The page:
Maundy Thursday Sermon- March 28, 2013

Maundy Thursday “ March 28, 2013

Exodus 12:1-14a; 1 Corinthians 11:23-26; John 13:1-17, 31b-35

Robert C. Wisnewski, Jr.


Tomorrow is the great tragedy of human sin. Yet tonight the Lord works to guarantee our salvation. Tomorrow we enter the wilderness. Yet tonight we are fed for the journey. Tomorrow we wander away. Yet tonight our homeland is established forever. Tomorrow we show our true nature. Yet tonight the Lord shows his true nature.

On the night before he suffered, our Lord Jesus Christ instituted the Sacrament of his Body and Blood. Knowing that his people would come face to face with the guilt of their own actions, our Lord provides for them a means for knowing God’s forgiveness. Knowing they would soon come to see their own weakness, Jesus gives them something which will show them God’s great strength. He provides this on the night before he is to be killed. Later, after the resurrection, he will return and give full meaning to that which he establishes tonight. He commands us to continue this his sacrifice and he returns to encourage us in our following. He does not just command us to follow that which our weakness will not allow us to follow faithfully. He establishes a foundational practice and returns in his own strength. He does not tell us to follow this commandment so as to gain God’s attention. He tells us to follow so that we might find the Lord already with us.

This month shall mark for you the beginning of months…. On the night before the Passover, the Lord establishes a feast which will serve as remembrance of the great feat to come. All of time shall be different after this event, he proclaims. You will look back on this night as the beginning of all that is, for had this not occurred, there would be nothing. On the night before he dies, Jesus issues a statement which returns the listeners to the Passover and hereafter his people will know a new and deeper Passover. We deserve to die, yet we will be spared. The power is not in our following but in him who commands us to follow.

Your lamb shall be without blemish…. The description of the Passover feast is laid out in some detail. For years and years, the people of Israel sought the perfect lamb. At times they were so sure they had found it and the sacrifice led them to think more highly of themselves. At times they knew they could not find a lamb good enough and they thought their act was in vain. In the fullness of time, our Lord provides the lamb without blemish. It is his own Son who is our Lamb and our Lord.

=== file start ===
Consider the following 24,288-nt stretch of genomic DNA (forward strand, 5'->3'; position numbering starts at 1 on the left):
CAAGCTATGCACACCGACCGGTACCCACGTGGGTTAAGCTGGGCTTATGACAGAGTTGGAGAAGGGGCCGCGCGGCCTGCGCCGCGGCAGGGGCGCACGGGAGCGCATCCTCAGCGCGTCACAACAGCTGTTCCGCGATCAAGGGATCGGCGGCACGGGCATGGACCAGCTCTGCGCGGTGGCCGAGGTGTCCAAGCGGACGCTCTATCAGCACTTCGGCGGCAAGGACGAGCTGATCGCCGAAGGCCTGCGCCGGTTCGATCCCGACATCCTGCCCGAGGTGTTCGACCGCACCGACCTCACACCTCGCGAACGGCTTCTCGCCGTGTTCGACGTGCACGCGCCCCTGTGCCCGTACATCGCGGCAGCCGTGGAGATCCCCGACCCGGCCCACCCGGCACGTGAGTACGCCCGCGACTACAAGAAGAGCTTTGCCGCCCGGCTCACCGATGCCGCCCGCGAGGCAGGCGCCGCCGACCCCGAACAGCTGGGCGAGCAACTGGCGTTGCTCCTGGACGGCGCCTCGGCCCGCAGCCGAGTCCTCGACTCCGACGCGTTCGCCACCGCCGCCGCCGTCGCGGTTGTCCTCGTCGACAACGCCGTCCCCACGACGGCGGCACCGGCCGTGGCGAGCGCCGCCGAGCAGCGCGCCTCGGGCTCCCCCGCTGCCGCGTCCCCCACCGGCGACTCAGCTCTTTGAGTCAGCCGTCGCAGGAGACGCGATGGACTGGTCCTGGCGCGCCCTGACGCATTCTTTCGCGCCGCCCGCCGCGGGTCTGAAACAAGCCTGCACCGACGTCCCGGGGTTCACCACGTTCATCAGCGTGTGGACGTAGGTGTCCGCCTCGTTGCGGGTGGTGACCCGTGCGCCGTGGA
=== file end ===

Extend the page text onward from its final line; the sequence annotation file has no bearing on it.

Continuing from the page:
Take some of the blood and put it on the doorposts. The blood shall be a sign for you…. The blood shows the great cost involved in our salvation for it does not come easily. The blood shows what we could so easily have become, utterly lost and hopeless. The blood we receive this night slides into our very bodies, coats our hearts, allows us literally to feel that Christ’s blood is shed so that we might live and be joyful.

I will pass over you. You will be spared the death that you fear so much. Tomorrow the people will wake to find death all around them, yet they will still live. They will be spared. Tomorrow you and I will see death all around us and we are spared. Our suffering will not be our end.

I will lift up the cup of salvation and call upon the Name of the Lord. The psalmist proclaims that we do not save ourselves. It is only through calling on God that we have life. Repeatedly God is renewing us, saving us, guiding us

Do this in remembrance of me. Paul recalls the words of Christ himself and teaches the Corinthians that the Sacrament is established for them, so that they may know God’s grace. It returns us to the beginning event and allows us to ponder what it might be like had it never occurred.

You do not know now what I am doing, but later you will understand. We do not come to the kingdom as if by qualification. We are brought into the kingdom and then we see the grace that brought us there. The fact that we cannot know the meaning first, only afterwards, is proof we are not the power. We only receive the power.

Unless I wash you, you have no share in me. We do not cleanse ourselves and come to the Lord for inspection. We put our slimy selves in his hands and he cleanses us. We would not do it well enough ourselves and we would only be mindful of what we had done. We must be made clean by the Lord Jesus and him only. We must let him cleanse us.

You also should do as I have done to you. We are to serve rather than seek to be served. Yes but more than that, we are to allow ourselves to be served by the Lord and to know he is laying down his life for us, and then we are to serve others with that act in mind. We do not serve so as to gain but only to show that we all must come to be served by the Lord.

Tomorrow is the horror. Yet tonight is the grace and sweet presence. Tomorrow does not undo tonight. Tomorrow provides the arena in which the power of this night will be enacted.

The grace of God. The tragedy of human sin. The grace of God. Grace precedes and follows each act of ours, each situation in which we are involved.  The grace our Lord gives us this night will not be destroyed by what we do or fail to do tomorrow.